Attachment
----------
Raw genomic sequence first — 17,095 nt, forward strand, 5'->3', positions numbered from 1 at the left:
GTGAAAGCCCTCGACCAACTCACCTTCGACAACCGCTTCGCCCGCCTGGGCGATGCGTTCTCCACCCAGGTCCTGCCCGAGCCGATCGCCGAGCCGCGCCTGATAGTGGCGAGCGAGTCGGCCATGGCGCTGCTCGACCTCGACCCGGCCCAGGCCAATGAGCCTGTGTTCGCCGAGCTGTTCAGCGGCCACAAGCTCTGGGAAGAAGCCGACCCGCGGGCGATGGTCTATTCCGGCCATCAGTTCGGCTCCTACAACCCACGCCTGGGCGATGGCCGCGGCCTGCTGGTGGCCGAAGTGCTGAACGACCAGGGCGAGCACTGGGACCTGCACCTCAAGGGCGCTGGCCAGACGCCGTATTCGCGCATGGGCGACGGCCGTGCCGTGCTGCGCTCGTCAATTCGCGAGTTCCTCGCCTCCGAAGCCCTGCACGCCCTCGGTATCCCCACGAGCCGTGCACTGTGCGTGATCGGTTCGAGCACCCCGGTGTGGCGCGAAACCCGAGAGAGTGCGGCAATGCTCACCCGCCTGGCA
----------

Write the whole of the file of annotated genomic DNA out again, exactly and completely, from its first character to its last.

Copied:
Raw genomic sequence first — 17,095 nt, forward strand, 5'->3', positions numbered from 1 at the left:
GTGAAAGCCCTCGACCAACTCACCTTCGACAACCGCTTCGCCCGCCTGGGCGATGCGTTCTCCACCCAGGTCCTGCCCGAGCCGATCGCCGAGCCGCGCCTGATAGTGGCGAGCGAGTCGGCCATGGCGCTGCTCGACCTCGACCCGGCCCAGGCCAATGAGCCTGTGTTCGCCGAGCTGTTCAGCGGCCACAAGCTCTGGGAAGAAGCCGACCCGCGGGCGATGGTCTATTCCGGCCATCAGTTCGGCTCCTACAACCCACGCCTGGGCGATGGCCGCGGCCTGCTGGTGGCCGAAGTGCTGAACGACCAGGGCGAGCACTGGGACCTGCACCTCAAGGGCGCTGGCCAGACGCCGTATTCGCGCATGGGCGACGGCCGTGCCGTGCTGCGCTCGTCAATTCGCGAGTTCCTCGCCTCCGAAGCCCTGCACGCCCTCGGTATCCCCACGAGCCGTGCACTGTGCGTGATCGGTTCGAGCACCCCGGTGTGGCGCGAAACCCGAGAGAGTGCGGCAATGCTCACCCGCCTGGCA